Discussion Resources

Students participating in the BioScann curriculum must collaborate to make data-based decisions. For some students, coming to consensus through discussion with their peers may be a novel or challenging experience. To help make the process easier, we’ve developed discussion norms and discussion roles that teachers can implement in their classroom.

Discussion Norms

Discussion norms serve as guidelines for students to have productive and respectful discussions. Establishing norms can be done together as a class or can be determined ahead of time and shared by the teacher. The discussions as part of the BioScann curriculum may differ slightly from group discussions students typically have because the goal is for a group to come to a consensus. Examples of discussion norms:

  • One person speaks at a time
  • Be an active participant (listen, ask questions, respond) 
  • Refer to evidence (quotes from your character, numbers/data, etc.)
  • Disagree with ideas, not people
  • Be open to learning and changing your mind

Remember, there are no right or wrong answers, just arguments that are well-supported with evidence and reasoning and those that are not.

Discussion Roles

Discussion roles serve to help every student participate in a group discussion and to help the conversation move forward to a consensus. During the discussion, teachers should circulate to make sure students understand and are adhering to their role. Example discussion roles:


Opens the discussion and keeps the discussion on track.

Questions to ask:

  • To open the discussion ask: “Can everyone share in one sentence what they are thinking about what we should do?”
  • If the discussion seems to be getting off track remind the group of the question and ask: “Are we still answering the question?”
  • Periodically ask the group, “Does anyone have any questions about what has been said so far?”


Makes sure everyone in the group has a chance to speak and no one is interrupted.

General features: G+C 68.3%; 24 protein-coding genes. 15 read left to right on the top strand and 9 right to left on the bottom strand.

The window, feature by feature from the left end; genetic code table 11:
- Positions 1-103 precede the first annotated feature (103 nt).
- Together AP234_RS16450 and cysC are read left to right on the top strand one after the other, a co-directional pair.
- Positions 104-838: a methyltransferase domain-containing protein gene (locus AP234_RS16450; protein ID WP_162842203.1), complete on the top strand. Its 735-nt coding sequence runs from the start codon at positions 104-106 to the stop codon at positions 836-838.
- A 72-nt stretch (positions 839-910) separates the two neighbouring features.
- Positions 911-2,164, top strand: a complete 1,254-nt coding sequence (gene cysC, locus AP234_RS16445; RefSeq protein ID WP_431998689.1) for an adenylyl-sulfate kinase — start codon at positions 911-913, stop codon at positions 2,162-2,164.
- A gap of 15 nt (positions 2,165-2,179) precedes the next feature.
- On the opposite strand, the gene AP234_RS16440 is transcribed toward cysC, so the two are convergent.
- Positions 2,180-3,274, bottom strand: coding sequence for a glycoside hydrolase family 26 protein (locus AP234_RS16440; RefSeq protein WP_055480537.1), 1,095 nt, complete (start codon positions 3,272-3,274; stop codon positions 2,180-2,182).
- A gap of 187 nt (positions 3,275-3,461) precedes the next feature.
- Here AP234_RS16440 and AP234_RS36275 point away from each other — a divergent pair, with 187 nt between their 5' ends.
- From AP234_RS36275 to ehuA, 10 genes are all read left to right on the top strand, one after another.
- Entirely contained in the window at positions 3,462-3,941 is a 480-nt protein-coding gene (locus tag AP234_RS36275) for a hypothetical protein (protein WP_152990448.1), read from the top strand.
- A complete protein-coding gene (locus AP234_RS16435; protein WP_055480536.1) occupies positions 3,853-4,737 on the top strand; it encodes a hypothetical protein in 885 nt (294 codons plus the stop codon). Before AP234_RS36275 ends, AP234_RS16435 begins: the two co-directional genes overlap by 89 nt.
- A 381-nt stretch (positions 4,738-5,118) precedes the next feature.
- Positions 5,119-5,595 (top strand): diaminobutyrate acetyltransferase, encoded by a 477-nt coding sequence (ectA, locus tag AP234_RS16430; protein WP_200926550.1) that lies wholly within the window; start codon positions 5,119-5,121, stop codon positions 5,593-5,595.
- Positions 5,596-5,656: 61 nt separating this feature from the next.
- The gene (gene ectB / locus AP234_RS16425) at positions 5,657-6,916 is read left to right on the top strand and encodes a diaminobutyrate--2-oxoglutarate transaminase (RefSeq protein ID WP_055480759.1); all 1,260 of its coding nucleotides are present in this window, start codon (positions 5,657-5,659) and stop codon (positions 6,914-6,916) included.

Questions to ask:

  • If someone hasn’t spoken yet or they are interrupted ask: “(Name of Person), what do you think?”
  • Periodically ask, “Does anyone disagree with something that has been said?”

Consensus Checker/Timekeeper

Keeps track of time and monitors the group’s progress toward consensus.

Questions to ask:

  • Every few minutes, after someone is done speaking, ask: “Have we reached a consensus?” and have each group member vote for their choice.
  • If the discussion stops, ask “Can someone summarize what has been said so far?”
  • After the notetaker types a response, ask “Does anyone think we should add to or change our response?”


Takes notes on the conversation and types up final responses in the Bioscann platform.

Questions to ask:

  • If there is confusion about what a person has said, ask: “Can you rephrase what you just said?”
  • Before taking notes or writing in BioScann, check with the group about what to write and ask “What should I write?” or share what you are thinking and ask “Here’s what I am thinking of writing, what do you all think?”


Challenges the group to think of other viewpoints.

Questions to ask:

  • “Why wouldn’t (eg. name of other drug option) be the best choice?”
  • “Can someone explain the pros and cons of (eg. name of other drug option)?”
  • “What might be the consequences if we choose (eg.another drug option)?”